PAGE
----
Indradevi – “Idols” album review


Los Angeles dark synth act Indradevi have just released their long awaited second album Idols. However, Indradevi can’t only be described as dark synth act. They intertwine various influences to produce their distinguishable and unique sound; a sound you haven’t heard before! There’s a lot to discover on Idols. It’s a colourful mixture of industrial rock, 80’s action movie scores, Indonesian traditional music and even 70’s Cambodian pop influences. The band have carefully thought the album out; merging the broad spectrum of influences into an attractive and striking mix, which would be appealing to the next generation of listeners. The sound is modern and up to date, regardless of the nostalgic influences.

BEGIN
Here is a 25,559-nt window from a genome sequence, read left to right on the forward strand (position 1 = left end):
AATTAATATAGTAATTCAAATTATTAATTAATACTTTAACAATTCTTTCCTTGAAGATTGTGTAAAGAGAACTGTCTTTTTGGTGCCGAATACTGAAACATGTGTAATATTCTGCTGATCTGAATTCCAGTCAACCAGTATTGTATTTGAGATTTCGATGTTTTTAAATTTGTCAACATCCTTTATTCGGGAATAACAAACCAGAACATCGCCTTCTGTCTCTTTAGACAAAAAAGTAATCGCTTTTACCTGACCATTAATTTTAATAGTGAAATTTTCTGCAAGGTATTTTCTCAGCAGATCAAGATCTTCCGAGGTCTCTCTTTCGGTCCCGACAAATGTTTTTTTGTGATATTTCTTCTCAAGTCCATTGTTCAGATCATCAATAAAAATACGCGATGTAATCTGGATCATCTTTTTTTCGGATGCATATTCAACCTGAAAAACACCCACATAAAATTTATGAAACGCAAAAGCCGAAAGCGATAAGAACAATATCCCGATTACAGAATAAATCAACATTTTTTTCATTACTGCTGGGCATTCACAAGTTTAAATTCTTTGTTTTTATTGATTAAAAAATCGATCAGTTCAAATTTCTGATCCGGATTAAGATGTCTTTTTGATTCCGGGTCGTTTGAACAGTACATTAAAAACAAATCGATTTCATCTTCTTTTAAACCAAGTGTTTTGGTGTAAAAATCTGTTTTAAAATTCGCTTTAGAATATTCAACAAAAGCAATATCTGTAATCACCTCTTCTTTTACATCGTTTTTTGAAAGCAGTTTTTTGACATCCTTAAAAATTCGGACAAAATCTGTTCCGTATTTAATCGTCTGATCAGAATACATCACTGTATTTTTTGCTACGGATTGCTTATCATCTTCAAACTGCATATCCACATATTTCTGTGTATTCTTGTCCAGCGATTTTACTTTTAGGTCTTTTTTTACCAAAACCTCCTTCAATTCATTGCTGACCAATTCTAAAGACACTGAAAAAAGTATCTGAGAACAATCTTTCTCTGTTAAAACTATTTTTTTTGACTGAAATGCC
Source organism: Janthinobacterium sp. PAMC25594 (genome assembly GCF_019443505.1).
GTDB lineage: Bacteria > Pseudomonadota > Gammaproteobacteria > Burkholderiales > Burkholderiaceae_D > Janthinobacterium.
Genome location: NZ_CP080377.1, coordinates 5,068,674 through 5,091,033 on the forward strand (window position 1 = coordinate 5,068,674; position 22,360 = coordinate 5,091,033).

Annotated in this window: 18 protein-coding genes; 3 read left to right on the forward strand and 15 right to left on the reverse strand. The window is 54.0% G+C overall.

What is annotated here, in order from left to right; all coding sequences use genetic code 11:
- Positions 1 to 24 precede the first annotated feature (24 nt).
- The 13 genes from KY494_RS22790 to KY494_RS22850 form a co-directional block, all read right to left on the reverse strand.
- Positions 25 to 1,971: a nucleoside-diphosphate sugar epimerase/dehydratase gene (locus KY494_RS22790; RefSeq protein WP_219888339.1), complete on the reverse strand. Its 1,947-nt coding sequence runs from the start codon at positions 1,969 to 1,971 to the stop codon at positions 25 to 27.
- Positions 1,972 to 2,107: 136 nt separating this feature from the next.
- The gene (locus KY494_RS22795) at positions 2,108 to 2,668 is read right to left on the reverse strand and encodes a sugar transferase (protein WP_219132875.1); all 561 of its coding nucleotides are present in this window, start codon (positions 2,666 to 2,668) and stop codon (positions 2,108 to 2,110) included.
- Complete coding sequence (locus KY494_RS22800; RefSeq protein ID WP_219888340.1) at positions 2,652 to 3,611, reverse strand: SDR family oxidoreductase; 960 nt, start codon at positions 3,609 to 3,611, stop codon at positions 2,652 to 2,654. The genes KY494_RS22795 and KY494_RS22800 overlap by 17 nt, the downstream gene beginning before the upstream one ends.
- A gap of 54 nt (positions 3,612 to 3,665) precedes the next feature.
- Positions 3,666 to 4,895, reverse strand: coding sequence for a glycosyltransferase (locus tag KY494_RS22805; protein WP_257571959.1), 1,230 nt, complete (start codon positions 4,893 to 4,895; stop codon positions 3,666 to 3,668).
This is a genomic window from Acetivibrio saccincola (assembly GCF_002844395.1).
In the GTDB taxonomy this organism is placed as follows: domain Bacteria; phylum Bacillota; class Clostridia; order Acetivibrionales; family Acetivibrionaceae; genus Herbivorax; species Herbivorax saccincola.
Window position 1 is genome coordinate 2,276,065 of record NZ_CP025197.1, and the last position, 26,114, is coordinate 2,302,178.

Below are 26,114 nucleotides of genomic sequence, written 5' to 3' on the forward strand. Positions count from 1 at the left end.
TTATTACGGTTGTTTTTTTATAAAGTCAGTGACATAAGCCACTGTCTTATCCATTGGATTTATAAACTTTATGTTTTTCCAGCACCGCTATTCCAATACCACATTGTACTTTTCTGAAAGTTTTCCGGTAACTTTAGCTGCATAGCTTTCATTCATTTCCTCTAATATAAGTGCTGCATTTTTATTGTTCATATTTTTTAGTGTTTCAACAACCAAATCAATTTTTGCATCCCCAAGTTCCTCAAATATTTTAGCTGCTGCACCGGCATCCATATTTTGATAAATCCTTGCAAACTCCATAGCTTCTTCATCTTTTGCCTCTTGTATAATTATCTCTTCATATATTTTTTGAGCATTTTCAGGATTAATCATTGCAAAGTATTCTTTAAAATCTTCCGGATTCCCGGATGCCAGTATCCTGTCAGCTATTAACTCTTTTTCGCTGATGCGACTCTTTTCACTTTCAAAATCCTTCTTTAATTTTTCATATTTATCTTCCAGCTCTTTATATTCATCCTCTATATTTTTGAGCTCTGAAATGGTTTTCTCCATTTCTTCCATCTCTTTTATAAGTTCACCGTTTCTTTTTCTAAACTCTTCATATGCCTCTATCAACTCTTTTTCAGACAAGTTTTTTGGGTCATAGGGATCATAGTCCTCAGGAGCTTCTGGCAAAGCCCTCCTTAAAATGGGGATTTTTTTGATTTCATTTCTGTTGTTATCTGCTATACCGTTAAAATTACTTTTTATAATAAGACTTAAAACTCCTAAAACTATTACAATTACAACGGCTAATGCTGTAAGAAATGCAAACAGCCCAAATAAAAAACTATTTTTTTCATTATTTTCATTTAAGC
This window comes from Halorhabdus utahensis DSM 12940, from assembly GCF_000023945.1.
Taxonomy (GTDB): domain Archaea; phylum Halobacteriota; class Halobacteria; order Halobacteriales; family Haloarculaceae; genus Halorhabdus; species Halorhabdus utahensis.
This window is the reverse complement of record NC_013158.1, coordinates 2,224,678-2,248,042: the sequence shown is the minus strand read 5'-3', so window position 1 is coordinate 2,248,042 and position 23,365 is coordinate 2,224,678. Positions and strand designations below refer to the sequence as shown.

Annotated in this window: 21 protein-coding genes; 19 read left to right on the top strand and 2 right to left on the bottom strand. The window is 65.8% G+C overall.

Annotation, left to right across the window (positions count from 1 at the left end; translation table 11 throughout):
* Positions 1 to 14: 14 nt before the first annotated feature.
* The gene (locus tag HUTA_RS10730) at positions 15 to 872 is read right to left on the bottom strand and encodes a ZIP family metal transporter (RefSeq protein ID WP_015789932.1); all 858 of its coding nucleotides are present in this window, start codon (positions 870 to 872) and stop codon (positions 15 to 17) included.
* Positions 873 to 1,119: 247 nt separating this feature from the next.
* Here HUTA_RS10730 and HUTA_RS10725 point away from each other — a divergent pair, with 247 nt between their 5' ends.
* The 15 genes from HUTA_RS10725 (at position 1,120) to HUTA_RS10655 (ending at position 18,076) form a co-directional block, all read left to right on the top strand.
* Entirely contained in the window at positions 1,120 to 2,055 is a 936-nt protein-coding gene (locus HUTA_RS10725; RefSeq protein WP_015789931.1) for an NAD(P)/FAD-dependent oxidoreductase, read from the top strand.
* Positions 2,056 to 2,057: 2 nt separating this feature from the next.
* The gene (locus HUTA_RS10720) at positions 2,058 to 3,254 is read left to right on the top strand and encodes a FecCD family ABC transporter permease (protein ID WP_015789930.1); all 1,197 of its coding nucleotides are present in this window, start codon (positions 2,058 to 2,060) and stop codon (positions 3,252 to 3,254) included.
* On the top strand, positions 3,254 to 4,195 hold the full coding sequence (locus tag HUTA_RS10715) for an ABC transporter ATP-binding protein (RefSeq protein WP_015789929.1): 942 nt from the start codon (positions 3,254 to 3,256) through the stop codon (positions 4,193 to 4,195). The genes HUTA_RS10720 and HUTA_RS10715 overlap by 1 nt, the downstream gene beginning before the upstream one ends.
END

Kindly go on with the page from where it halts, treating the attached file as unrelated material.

IdolsThe album is rich in poppy tunes and ethereal numbers. They open with “The Dream”, which sounds more “eastern” music influenced and ambient. Sophea Pel delivers a sophisticated and emotional performance, while singing in Khmer, the language of Cambodia. The first single “Idols”, and the accompanying video, take us to the 80’s action film world, while providing us with a catchy and memorable melody and refrain. It’s difficult to single out a particular track; each one takes you on a fantasy voyage, and creates a playful and vivid atmosphere. The songs alternate between pop influences and dark ambient ones, which you can hear on “Dance Without Joy”, or “The Assassin”; the soundscapes are wonderfully crafted! “Afterglow” takes a step further; the seductive and uplifting melody is combined with a drum ‘n bass expression. “The Night Of Black Magic” is built around the drum ‘n bass idea as well. However, the track is heavier and more obscure; it’s mysterious, dark and gloomy, yet utterly danceable. If I had to choose a favourite track, it would be “Kerala”. The song is an ideal dance floor track characterised by the retro synth bass line (I can even hear a pinch of Italo disco), great 80’s synth feel, enriched by the rock guitar sound and amazingly gentle Sophea’s vocals; a combination which you’d hardly hear anywhere, but HERE. They close the album with instrumental “Dancer In The Cemetery”, another drum ‘n bass and industrial inspired track, which would perfectly fit an action movie. However, not an 80’s one; the track is fresh and perfectly original, like everything Indradevi’s founders Barong and Rangda delivered on Idols. The album is utterly inspiring, amazingly rich in texture and layers you need to discover and unfold to understand its complexity; a remarkable peace of art in every sense!